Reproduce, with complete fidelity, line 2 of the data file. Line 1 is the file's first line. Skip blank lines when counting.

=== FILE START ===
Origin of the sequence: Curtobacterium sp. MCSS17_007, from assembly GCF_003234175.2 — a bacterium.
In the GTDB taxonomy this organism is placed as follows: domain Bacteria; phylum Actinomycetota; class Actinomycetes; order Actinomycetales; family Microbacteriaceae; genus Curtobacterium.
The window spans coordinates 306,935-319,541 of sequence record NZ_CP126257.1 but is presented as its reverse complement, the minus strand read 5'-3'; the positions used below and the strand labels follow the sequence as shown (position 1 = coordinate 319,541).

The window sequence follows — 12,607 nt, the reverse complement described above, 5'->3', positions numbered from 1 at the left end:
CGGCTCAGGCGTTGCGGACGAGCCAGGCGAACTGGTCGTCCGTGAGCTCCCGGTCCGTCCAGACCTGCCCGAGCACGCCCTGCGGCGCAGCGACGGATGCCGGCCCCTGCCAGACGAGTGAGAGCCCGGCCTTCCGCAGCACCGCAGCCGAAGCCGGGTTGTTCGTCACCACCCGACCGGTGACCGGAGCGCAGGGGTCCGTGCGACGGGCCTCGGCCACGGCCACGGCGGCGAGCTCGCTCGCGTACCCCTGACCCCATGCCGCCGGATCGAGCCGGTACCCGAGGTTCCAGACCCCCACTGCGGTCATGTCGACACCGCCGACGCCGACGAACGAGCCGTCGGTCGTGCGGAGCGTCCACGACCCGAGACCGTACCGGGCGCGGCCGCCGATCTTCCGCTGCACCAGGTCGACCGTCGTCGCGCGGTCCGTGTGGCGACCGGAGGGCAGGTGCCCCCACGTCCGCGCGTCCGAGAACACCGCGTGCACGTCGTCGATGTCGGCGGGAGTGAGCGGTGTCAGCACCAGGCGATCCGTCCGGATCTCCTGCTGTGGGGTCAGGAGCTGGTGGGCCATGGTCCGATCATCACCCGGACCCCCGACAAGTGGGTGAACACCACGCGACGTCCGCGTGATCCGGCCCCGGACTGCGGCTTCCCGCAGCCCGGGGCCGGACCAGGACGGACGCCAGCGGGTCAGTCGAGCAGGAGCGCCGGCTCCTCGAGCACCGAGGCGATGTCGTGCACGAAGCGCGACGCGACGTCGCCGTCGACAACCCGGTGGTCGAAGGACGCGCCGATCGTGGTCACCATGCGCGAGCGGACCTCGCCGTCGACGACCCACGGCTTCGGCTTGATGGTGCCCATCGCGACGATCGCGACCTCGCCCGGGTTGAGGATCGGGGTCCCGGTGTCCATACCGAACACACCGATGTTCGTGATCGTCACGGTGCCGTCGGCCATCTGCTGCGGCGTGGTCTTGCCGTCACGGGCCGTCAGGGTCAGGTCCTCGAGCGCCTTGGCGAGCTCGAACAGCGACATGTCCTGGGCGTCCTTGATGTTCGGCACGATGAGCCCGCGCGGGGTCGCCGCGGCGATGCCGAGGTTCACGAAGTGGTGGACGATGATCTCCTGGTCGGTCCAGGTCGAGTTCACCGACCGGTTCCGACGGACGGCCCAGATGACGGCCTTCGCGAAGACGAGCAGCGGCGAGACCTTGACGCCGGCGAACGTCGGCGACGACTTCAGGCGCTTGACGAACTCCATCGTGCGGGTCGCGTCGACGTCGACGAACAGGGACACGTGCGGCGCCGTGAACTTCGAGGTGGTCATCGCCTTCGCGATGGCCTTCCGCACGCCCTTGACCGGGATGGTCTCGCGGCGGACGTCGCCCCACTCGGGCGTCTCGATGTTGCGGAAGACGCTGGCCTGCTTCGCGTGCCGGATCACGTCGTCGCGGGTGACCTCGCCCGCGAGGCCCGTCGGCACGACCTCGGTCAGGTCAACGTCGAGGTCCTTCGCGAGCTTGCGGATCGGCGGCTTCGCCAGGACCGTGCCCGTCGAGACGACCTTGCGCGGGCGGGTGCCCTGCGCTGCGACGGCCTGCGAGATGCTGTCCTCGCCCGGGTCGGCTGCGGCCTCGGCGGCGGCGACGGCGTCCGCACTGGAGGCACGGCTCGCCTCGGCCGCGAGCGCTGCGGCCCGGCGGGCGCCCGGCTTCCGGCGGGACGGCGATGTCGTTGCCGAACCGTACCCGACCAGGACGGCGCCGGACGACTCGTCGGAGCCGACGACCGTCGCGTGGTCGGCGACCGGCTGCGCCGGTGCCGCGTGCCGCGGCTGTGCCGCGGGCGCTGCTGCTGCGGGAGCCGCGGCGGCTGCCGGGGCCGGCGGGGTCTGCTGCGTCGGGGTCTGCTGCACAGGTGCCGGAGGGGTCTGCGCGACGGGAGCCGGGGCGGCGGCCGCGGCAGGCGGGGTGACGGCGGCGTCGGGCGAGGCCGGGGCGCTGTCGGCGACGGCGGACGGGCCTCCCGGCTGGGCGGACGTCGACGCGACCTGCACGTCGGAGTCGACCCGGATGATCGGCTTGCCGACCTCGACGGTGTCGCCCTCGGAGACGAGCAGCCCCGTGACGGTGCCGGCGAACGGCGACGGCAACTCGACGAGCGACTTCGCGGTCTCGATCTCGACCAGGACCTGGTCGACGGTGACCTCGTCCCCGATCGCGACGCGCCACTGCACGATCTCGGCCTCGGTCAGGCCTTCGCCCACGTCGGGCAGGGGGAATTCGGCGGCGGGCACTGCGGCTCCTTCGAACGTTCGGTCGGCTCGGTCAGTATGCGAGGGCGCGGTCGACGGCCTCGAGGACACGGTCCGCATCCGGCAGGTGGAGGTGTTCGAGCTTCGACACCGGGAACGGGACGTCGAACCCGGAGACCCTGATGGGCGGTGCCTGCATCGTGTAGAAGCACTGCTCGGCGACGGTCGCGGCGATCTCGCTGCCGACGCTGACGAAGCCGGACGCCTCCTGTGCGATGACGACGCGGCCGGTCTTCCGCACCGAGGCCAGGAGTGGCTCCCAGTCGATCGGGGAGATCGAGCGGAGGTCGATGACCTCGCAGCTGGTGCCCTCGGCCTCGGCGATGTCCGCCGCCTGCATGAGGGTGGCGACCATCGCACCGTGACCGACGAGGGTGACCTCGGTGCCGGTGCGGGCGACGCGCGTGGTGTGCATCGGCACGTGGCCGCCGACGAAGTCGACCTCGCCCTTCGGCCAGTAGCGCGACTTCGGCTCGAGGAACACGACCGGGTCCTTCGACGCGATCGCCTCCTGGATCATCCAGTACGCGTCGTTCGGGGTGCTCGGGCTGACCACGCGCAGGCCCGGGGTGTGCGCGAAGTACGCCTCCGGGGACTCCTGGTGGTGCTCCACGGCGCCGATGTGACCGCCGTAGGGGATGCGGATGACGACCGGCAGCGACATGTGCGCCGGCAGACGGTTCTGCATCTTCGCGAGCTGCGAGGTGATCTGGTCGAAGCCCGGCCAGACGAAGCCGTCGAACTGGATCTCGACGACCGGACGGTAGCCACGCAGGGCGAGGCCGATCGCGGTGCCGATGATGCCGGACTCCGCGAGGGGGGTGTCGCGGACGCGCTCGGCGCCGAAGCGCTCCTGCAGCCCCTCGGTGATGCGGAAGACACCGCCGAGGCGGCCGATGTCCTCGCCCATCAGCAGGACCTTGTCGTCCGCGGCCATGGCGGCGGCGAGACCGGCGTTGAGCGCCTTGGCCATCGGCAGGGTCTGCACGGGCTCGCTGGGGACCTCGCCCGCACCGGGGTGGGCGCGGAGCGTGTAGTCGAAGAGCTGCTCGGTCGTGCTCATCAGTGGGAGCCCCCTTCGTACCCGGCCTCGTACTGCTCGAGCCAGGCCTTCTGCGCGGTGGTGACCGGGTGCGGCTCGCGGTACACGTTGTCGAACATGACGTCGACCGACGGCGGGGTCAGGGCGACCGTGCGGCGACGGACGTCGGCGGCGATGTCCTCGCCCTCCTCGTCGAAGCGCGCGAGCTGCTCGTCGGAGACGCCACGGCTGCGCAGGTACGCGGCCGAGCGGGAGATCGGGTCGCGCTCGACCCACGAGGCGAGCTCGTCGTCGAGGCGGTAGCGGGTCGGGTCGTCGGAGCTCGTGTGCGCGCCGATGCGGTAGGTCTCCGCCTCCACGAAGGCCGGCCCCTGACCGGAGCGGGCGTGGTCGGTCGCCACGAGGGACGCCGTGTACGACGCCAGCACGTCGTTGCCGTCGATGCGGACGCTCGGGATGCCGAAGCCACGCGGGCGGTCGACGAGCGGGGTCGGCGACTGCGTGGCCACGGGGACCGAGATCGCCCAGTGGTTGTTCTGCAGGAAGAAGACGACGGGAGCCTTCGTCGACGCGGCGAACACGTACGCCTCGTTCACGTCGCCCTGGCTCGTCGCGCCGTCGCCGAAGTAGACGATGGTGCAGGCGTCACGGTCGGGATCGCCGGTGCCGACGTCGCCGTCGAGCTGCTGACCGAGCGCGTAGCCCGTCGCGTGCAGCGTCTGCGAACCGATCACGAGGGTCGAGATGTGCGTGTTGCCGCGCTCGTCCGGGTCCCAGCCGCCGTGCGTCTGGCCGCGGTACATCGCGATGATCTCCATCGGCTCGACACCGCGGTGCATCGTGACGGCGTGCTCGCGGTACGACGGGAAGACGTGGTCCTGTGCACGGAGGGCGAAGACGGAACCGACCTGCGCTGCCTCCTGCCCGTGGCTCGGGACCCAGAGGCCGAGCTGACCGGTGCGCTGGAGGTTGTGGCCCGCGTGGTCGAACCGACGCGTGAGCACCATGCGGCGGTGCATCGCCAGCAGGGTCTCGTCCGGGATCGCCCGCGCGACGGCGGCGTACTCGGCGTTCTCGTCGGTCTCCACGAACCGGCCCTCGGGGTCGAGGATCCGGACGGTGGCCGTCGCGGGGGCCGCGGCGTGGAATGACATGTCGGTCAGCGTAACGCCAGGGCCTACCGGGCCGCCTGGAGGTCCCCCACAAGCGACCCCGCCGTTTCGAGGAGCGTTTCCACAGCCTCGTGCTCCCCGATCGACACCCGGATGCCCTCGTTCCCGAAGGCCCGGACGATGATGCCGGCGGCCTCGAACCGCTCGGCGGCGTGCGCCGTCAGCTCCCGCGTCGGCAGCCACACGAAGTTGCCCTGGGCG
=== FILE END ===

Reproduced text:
In the GTDB taxonomy this organism is placed as follows: domain Bacteria; phylum Actinomycetota; class Actinomycetes; order Actinomycetales; family Microbacteriaceae; genus Curtobacterium.